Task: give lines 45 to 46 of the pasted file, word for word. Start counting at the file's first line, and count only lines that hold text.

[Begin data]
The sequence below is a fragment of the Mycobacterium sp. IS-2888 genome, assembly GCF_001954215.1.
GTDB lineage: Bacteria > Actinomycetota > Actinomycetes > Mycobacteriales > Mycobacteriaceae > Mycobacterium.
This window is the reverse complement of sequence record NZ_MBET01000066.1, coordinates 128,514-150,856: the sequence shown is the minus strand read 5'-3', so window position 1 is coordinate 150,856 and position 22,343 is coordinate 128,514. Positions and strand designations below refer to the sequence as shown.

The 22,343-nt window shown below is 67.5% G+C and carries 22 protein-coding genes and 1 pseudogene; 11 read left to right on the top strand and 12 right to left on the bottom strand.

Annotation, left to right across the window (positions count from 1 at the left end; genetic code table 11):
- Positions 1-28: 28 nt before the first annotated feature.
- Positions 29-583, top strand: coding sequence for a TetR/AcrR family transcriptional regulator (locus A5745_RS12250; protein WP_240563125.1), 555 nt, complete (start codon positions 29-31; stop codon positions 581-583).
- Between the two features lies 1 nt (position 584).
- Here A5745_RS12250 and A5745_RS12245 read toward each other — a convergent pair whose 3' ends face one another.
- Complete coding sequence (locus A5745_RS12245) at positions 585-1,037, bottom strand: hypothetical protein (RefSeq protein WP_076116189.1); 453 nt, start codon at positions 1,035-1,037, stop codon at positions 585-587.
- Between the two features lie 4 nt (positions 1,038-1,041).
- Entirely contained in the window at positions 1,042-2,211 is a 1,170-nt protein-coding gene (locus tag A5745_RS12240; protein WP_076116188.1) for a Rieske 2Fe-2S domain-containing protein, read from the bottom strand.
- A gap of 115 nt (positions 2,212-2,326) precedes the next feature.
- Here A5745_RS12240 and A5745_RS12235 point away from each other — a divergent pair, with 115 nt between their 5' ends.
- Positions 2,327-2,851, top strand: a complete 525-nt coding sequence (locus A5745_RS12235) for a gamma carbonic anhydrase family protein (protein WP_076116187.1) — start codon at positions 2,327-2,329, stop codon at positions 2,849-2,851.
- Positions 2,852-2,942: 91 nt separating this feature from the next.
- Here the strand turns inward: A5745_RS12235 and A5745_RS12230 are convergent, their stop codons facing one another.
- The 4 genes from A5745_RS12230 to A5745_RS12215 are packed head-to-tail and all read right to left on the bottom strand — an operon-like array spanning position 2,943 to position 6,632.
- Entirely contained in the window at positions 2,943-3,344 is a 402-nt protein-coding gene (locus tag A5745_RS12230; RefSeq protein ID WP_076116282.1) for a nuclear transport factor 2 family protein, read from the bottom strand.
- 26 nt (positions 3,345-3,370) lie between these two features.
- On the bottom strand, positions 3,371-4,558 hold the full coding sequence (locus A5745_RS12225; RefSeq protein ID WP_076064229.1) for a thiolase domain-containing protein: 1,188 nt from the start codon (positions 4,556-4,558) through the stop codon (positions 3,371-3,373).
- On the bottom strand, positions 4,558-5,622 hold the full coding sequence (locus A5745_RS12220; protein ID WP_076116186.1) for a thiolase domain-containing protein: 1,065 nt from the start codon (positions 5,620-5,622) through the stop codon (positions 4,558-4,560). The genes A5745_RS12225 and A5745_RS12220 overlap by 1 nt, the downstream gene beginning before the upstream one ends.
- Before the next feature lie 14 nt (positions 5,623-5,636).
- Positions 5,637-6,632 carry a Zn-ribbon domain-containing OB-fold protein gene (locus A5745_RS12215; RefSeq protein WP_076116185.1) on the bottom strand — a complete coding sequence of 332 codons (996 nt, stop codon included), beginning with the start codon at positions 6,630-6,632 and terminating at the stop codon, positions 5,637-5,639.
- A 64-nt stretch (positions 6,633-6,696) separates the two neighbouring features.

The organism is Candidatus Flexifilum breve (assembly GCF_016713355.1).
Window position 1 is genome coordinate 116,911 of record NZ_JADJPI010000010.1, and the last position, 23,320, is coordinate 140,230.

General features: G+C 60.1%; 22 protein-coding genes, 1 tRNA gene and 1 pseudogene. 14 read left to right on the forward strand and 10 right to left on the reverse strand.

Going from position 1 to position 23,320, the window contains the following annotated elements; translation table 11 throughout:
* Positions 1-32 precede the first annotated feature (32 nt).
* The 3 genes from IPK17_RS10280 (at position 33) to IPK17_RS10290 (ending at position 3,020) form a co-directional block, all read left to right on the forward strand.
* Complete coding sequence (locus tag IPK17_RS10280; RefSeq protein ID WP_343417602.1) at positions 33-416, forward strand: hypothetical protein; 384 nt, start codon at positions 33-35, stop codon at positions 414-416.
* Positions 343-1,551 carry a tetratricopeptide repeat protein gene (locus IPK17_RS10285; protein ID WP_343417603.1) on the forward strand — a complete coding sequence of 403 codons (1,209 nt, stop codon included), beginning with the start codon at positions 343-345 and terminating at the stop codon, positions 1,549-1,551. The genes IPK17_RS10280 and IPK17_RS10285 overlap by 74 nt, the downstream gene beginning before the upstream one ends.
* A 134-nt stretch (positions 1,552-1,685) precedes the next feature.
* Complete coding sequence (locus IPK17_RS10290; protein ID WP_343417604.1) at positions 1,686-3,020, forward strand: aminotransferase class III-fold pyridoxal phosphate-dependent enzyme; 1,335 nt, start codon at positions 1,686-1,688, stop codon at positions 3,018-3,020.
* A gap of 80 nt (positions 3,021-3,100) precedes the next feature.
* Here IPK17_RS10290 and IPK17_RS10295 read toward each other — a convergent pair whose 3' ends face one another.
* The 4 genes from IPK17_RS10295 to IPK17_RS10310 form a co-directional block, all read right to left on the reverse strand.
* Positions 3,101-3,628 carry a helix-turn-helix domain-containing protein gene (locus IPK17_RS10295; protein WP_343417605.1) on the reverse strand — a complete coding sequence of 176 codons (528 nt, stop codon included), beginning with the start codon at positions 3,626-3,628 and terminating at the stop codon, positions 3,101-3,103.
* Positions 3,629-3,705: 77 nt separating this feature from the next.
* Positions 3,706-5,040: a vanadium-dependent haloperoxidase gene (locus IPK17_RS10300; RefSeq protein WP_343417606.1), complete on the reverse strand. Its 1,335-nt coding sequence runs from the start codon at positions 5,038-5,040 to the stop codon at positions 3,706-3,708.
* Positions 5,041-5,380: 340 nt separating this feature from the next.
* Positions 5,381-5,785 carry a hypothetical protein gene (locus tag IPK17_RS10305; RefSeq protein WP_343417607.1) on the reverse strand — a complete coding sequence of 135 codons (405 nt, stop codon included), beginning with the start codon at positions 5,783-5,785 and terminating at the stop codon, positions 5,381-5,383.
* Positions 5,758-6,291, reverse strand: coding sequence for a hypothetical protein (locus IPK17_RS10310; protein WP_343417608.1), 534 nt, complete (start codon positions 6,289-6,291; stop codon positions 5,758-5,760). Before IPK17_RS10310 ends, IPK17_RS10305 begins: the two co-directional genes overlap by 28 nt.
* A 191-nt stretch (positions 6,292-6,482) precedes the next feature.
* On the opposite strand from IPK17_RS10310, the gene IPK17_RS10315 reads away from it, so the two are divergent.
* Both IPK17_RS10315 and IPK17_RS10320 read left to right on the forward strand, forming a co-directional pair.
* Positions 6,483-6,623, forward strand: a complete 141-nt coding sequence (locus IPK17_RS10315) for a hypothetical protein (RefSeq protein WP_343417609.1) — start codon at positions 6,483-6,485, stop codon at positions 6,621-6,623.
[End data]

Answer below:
* A 191-nt stretch (positions 6,292-6,482) precedes the next feature.
* On the opposite strand from IPK17_RS10310, the gene IPK17_RS10315 reads away from it, so the two are divergent.